Recovery Act

One Year Later, States' and Localities' Uses of Funds and Opportunities to Strengthen Accountability Gao ID: GAO-10-437 March 3, 2010

This report responds to two ongoing GAO mandates under the American Recovery and Reinvestment Act of 2009 (Recovery Act). It is the fifth in a series of reports since passage of the Recovery Act on the uses of and accountability for Recovery Act funds in 16 selected states, certain localities in those jurisdictions, and the District of Columbia (District). These jurisdictions are estimated to receive about two-thirds of the intergovernmental assistance available through the Recovery Act. It is also the second report in which GAO is required to comment on the jobs created or retained as reported by recipients of Recovery Act funds. GAO collected and analyzed documents and interviewed state and local officials and other Recovery Act award recipients. GAO also analyzed federal agency guidance and spoke with officials at federal agencies overseeing Recovery Act programs.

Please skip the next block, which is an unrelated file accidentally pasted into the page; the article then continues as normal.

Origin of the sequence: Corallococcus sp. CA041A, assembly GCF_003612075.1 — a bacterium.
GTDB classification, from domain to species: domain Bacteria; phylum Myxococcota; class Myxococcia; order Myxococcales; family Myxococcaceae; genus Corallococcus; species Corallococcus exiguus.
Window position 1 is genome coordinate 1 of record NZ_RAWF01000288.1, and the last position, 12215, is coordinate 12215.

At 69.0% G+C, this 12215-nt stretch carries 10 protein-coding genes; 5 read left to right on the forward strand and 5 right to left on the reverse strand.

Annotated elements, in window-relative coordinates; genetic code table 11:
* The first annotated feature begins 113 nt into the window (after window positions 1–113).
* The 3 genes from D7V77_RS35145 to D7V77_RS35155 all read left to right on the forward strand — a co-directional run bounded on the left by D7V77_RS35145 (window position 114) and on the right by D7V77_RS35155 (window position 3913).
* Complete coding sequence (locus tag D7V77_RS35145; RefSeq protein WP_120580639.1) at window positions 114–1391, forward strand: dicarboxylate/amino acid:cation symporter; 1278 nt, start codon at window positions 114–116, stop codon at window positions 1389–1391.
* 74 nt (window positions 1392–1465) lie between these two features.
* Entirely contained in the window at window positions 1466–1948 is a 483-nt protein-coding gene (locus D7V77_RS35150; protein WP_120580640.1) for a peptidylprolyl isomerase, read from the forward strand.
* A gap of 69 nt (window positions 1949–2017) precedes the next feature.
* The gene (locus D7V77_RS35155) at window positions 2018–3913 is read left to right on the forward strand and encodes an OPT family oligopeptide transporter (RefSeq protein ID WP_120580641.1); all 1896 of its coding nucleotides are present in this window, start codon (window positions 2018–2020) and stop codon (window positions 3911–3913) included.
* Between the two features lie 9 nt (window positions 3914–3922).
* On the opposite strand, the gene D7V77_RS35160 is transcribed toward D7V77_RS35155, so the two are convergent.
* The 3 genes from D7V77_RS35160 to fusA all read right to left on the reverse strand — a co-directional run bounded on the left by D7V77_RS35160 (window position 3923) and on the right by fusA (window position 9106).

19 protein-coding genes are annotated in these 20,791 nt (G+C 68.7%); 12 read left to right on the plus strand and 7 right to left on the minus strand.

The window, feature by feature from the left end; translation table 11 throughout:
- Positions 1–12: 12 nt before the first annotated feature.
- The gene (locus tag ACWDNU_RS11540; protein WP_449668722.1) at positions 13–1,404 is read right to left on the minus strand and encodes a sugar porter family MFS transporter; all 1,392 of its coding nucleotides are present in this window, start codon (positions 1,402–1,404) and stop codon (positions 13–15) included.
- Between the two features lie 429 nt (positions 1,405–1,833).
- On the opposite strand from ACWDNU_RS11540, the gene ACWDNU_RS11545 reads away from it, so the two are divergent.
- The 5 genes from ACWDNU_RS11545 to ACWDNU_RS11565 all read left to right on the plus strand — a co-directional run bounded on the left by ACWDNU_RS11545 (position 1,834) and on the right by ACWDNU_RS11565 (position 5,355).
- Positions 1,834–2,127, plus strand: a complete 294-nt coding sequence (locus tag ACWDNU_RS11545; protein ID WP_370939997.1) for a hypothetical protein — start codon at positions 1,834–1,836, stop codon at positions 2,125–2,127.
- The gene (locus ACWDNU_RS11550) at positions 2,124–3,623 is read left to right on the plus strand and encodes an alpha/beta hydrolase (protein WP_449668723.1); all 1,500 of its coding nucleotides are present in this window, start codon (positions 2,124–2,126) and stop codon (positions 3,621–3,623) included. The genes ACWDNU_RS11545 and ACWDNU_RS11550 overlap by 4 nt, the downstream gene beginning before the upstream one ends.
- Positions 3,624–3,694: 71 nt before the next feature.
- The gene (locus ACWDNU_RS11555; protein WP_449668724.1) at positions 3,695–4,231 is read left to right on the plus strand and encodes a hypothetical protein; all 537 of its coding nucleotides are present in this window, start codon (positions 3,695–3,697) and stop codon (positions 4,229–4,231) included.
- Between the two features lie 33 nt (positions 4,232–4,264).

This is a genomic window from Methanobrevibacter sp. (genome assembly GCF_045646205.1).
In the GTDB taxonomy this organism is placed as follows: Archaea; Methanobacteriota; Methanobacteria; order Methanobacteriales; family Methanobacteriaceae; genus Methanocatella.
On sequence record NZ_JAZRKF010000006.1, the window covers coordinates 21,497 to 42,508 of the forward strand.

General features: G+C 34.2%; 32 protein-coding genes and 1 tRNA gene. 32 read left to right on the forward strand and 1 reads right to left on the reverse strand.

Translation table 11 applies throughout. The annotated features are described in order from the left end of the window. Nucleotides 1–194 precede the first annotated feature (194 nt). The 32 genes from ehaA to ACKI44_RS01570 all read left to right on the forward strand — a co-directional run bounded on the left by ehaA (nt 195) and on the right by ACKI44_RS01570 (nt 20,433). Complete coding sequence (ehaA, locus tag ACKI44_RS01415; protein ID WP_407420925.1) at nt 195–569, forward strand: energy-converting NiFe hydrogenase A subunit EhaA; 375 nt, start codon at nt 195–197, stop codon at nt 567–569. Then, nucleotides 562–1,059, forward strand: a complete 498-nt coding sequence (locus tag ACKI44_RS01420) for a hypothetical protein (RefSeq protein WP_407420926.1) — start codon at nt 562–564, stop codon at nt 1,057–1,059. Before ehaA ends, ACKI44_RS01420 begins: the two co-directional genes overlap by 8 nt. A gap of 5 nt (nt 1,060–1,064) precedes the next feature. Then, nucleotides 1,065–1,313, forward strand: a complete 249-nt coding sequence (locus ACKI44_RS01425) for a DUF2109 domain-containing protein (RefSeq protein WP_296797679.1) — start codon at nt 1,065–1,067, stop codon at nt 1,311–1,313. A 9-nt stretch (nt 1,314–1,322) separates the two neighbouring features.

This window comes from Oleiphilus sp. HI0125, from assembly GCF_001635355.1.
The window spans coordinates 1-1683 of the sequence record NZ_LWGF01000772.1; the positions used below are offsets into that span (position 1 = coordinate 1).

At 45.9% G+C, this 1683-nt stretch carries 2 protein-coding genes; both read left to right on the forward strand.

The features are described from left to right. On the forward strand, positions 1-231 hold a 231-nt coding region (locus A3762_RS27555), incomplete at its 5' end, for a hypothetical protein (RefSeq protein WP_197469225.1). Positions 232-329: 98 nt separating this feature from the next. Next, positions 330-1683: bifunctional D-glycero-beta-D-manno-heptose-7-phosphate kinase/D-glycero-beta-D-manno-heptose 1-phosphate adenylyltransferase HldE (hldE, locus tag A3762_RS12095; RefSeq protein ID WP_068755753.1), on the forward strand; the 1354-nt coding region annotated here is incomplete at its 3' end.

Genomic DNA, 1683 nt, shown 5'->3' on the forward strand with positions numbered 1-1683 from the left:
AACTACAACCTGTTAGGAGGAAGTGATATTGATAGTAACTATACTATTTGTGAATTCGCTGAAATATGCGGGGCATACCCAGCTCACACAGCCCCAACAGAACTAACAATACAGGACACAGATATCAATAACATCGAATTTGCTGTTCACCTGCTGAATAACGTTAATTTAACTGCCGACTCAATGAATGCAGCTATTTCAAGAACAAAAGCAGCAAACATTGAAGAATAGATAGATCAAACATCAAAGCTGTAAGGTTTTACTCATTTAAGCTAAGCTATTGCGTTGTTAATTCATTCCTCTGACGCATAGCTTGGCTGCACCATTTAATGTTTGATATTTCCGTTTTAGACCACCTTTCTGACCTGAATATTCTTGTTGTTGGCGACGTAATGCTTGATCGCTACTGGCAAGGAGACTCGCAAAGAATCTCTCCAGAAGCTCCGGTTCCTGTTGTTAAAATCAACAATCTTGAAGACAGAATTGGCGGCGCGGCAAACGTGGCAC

As of February 12, 2010, $88.7 billion, or a little more than 30 percent, of the approximately $282 billion of total Recovery Act funds for programs administered by states and localities had been paid out by the federal government. Of that amount, approximately $36 billion has been paid out since the start of federal fiscal year 2010. As of January 29, 2010, the 16 states and the District have drawn down about $30 billion in increased Federal Medical Assistance Percentage (FMAP) funds, representing nearly 100 percent of these states' grant awards for federal fiscal year 2009 and about 57 percent for the first and second quarters of federal fiscal year 2010. Most states reported that, without the increased FMAP funds, they could not have continued to support the substantial Medicaid enrollment growth they have experienced, most of which was attributable to children. Most states reported that the increased FMAP funds were integral to maintaining current eligibility levels, benefits, and services and to avoiding further program reductions. As of February 16, 2010, the Federal Highway Administration (FHWA) had obligated $25.1 billion and the Federal Transit Administration (FTA) had obligated about $7.5 billion--combined about $32.6 billion (over 93 percent) of the $35 billion that the Recovery Act provided for highway infrastructure projects and public transportation. Nationwide, Recovery Act funding has been obligated for over 11,000 eligible highway projects. However, some requirements, such as the Recovery Act's maintenance-of-effort requirement--which is designed to prevent states from substituting federal funds for state funds--have proven challenging. Many states have yet to complete a maintenance-of-effort certification that DOT finds fully acceptable, and this, coupled with states' fiscal challenges, raises questions as to whether this requirement will achieve its intended purpose. As of January 22, 2010, the 16 states and the District had drawn down, in total, about $13.3 billion (56 percent) from the State Fiscal Stabilization Fund (SFSF); $1.1 billion (17 percent) of Elementary and Secondary Education Act (ESEA) Title I, Part A funds; and $1.2 billion (17 percent) of Individuals with Disabilities Education Act (IDEA), Part B, Recovery Act funds available to them. Much of the Recovery Act education funds have been used to pay education staff, including teachers. Housing agencies are to obligate the $3 billion in Public Housing Capital Fund formula grant Recovery Act funds they received by March 17, 2010. As of January 30, 2010, about 31 percent of these funds had not been obligated. Over 200 agencies reported obligating no funds. Housing and Urban Development (HUD) has worked hard to implement the Recovery Act but has faced challenges in simultaneously carrying out public housing programs mandated by the Recovery Act, including designing and carrying out a $1 billion grant competition, while meeting its continuing responsibilities for the ongoing Public Housing Capital Fund program. As a result, HUD delayed obligating its fiscal year 2009 funds by 3 months. With regard to the Weatherization Assistance Program, as of December 31, 2009, the Department of Energy (DOE) had obligated about $4.73 billion to states for weatherization activities. On February 24, 2010, DOE reported that about 5 percent of the approximately 593,000 homes DOE originally planned to weatherize using Recovery Act funds had been weatherized as of December 31, 2009. Progress was achieved in addressing some data quality and reporting issues identified in the first round; however data errors, reporting inconsistencies, and decisions by some recipients not to use the new job reporting guidance for this round compromise data quality and the ability to aggregate the data.